At 23, this woman gave up her 9 to 5 corporate job to travel around the world

Shivya Nath is a popular Instagrammer, best-selling author, and travel blogger. Giving up her job, home, and other possessions, she started living nomadically, and has travelled to 50 countries.

Shivya Nath’s bestseller, The Shooting Star – A Girl, a Backpack and the World, released last year, gives us major travel goals. For, who wouldn’t want to travel around the world, gather experiences, and take home indelible memories?

The stark scenery of the Lake District, UK

From traversing remote Himalayan villages, living with the indigenous Mayan community in Guatemala, hiking alone in the Ecuadorian Andes, sleeping under a meteor shower in the cracked salt desert of Gujarat, and more, Shivya’s wanderlust remains unabated.

In 2011, when she was 23 years old, this solo traveller left her corporate job. She gave up her home and the need for a permanent address at 25, and now, at 31, continues on her nomadic journey as a free spirit, often exploring places off the beaten track as she strives to minimise her environmental impact.

She is also a popular Instagrammer, author, and travel blogger.

Have feet, will travel

Cycling in Spiti Valley

Shivya grew up in Dehradun, which she calls a small, sleepy valley back in the day. After completing high school, she moved to Singapore to study economics “with big dreams and a big student loan”.

“I worked with the Singapore Tourism Board as a social media strategist for a couple of years before quitting that job, moving back to India (Delhi), and restarting life, initially as a freelance travel writer and blogger,” she says.

While working in Singapore, Shivya would accumulate all her leaves and club them with long weekends to travel.

“One such time, a friend and I were trying to figure out where to go in nearby Indonesia. I examined the map, picked an obscure place called Bunaken on the island of Sulawesi, and said let’s go here!” 

It took a flight, a couple of buses, and a ferry carrying islanders and their goats to get there - and “it turned out to be the most unusual, amazing, offbeat and eye opening experience. And left me hooked to the idea of travel”, she says.

Diverse paths, different experiences

In the course of nine years, Shivya has explored a fair bit of India, South and Southeast Asia, the Caucasus, Europe, bits of Central Asia, and much of Central America. This year, she travelled overland from Thailand via Myanmar to Northeast India, and from the Persian Gulf via the south of Iran to Armenia. She also spent time in Uzbekistan and Tajikistan.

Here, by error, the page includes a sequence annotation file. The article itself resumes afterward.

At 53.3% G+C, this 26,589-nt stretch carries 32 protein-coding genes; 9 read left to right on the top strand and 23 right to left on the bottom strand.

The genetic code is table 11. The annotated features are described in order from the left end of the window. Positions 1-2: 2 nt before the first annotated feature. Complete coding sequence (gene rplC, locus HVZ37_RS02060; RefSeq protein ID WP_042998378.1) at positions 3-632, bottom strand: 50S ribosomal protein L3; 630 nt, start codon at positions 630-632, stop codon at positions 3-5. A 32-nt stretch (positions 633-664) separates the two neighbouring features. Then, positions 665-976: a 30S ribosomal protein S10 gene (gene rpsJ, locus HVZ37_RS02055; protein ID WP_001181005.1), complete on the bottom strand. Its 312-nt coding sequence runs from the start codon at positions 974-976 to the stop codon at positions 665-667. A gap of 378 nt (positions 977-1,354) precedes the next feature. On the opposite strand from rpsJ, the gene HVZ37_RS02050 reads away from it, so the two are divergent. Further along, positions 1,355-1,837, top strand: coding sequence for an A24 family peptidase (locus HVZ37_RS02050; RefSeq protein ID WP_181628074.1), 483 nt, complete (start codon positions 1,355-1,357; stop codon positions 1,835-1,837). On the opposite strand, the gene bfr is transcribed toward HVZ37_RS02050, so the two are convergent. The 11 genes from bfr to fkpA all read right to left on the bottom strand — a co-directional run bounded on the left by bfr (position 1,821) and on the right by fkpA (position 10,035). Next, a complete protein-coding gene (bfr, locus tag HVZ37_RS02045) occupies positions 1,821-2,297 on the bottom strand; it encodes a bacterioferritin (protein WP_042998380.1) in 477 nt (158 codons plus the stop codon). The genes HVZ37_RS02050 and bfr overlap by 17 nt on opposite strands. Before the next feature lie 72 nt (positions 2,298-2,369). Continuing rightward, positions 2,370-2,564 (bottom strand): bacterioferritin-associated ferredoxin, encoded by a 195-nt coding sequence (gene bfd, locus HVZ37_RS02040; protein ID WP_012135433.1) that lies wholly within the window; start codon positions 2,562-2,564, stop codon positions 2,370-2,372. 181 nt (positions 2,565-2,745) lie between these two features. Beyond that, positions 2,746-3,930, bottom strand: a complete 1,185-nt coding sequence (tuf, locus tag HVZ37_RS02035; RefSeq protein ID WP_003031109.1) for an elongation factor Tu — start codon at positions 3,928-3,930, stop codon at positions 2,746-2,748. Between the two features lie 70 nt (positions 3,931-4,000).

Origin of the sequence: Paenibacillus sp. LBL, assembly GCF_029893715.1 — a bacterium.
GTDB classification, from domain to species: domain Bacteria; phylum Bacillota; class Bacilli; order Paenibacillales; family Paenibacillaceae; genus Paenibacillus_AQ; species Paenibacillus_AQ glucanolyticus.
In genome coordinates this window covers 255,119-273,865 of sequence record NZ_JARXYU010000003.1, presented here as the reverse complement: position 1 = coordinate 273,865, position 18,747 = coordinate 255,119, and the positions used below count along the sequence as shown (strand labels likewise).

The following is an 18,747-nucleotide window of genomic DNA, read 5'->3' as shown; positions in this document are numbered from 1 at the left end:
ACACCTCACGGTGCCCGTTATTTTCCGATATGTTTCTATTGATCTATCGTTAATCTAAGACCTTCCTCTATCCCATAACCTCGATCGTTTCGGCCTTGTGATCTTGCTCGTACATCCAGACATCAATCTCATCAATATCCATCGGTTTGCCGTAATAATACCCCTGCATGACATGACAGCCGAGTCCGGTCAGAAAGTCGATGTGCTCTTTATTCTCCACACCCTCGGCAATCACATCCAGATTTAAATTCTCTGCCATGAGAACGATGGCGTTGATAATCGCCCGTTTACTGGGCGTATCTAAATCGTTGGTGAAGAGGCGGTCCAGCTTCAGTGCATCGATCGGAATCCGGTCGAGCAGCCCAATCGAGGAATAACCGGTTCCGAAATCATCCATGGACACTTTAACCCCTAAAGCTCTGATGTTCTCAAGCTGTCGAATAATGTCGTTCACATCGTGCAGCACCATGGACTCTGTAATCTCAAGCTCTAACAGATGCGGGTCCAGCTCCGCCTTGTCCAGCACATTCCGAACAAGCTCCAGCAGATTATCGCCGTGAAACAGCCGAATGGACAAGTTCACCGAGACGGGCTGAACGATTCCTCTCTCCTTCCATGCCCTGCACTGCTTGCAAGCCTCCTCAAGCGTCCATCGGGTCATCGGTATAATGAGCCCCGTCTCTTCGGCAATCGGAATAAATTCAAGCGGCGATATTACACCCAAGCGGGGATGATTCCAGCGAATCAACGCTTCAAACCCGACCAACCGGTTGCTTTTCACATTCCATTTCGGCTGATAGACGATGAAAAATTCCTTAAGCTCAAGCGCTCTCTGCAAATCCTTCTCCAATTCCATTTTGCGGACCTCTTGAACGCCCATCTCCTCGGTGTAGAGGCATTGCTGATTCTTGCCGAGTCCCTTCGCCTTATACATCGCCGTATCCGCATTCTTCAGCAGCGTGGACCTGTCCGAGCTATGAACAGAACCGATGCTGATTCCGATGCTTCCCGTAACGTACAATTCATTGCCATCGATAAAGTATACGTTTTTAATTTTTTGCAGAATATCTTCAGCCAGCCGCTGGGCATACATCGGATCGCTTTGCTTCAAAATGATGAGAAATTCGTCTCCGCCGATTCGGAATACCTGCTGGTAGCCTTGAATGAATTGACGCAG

“A mix of curiosity, adventure, easy visas (the Indian passport can be challenging that way), and writing/blogging assignments typically determine where I land up,” she adds. 

Among her many travel experiences, one that remains close to her heart is her first solo trip in India – to the high Himalayan desert of Spiti where she spent a month volunteer travelling with Spiti Ecosphere.

She shares, “It was a trip of my firsts - hiking alone, hitchhiking to remote villages, sleeping under a million stars, befriending nuns committed to a life path so different from mine, and figuring it out all on my own, with not even Google to my rescue!” 

Shivya currently earns the bulk of her income through travel blogging, and spends pretty much everything she earns on travel.

Woman going solo

Living with Quichea family in Ecuador

Shivya feels travelling solo is not as difficult as one would imagine. “The biggest fear is in the mind - something we’ve been conditioned to accept since childhood, especially growing up in India. But India is a great training ground. We’re always learning to stay safe, keep our guard up, train our gut, and not always trust strangers. I always joke that if I could get by in Delhi, I can get by anywhere.”

“Most countries around the world, even the seemingly conservative ones, have been welcoming of me as a single female traveller. I typically try to go beyond big cities, to the countryside, to small villages, where local encounters tend to be more genuine and friendly. Southeast Asia and Europe are easiest for first-time solo travellers. Within India, I would recommend Uttarakhand,” she adds.

She believes that, growing up, women are constantly taught what an unsafe place the world is. “I think that fear holds many women back, and unlearning it is a process that we consciously need to undertake. Solo travel can be liberating, empowering, and a powerful life experience.” 

Travel tales

In 2018, after blogging for many years, and nearly four years of living out of two bags, Shivya felt the urge to pen the journey of her 20s.

“From small-town India to remote parts of the world and from a corporate 9-to-5 job to a nomadic life, I wanted to put them all in a book. Through the lens of my travel encounters with indigenous communities around the world, I hope to urge readers to question their own life choices too,” she says.

“It’s also a candid account about my struggles of transitioning from an average Indian girl to a free soul who wanted to live on her own terms, explore the world meaningfully, and smash stereotypes along the way. I write about my relationships, battles, triumphs, and life-changing encounters, and how I tried to conquer my deepest fears.”

The road less travelled

Shivya is currently working towards some passion projects to support causes close to her heart, including raising awareness about ethical veganism. She also staunchly supports responsible travel.

“The world is full of people different from you and me – and when we embrace those differences with an open mind, we go from being citizens of one country to that of a shared planet. A planet that is as much home to the primitive forest tribes of Odisha in eastern India as it is to the Welsh folk of Britain,” Shivya says.

(Edited by Teja Lele Desai)


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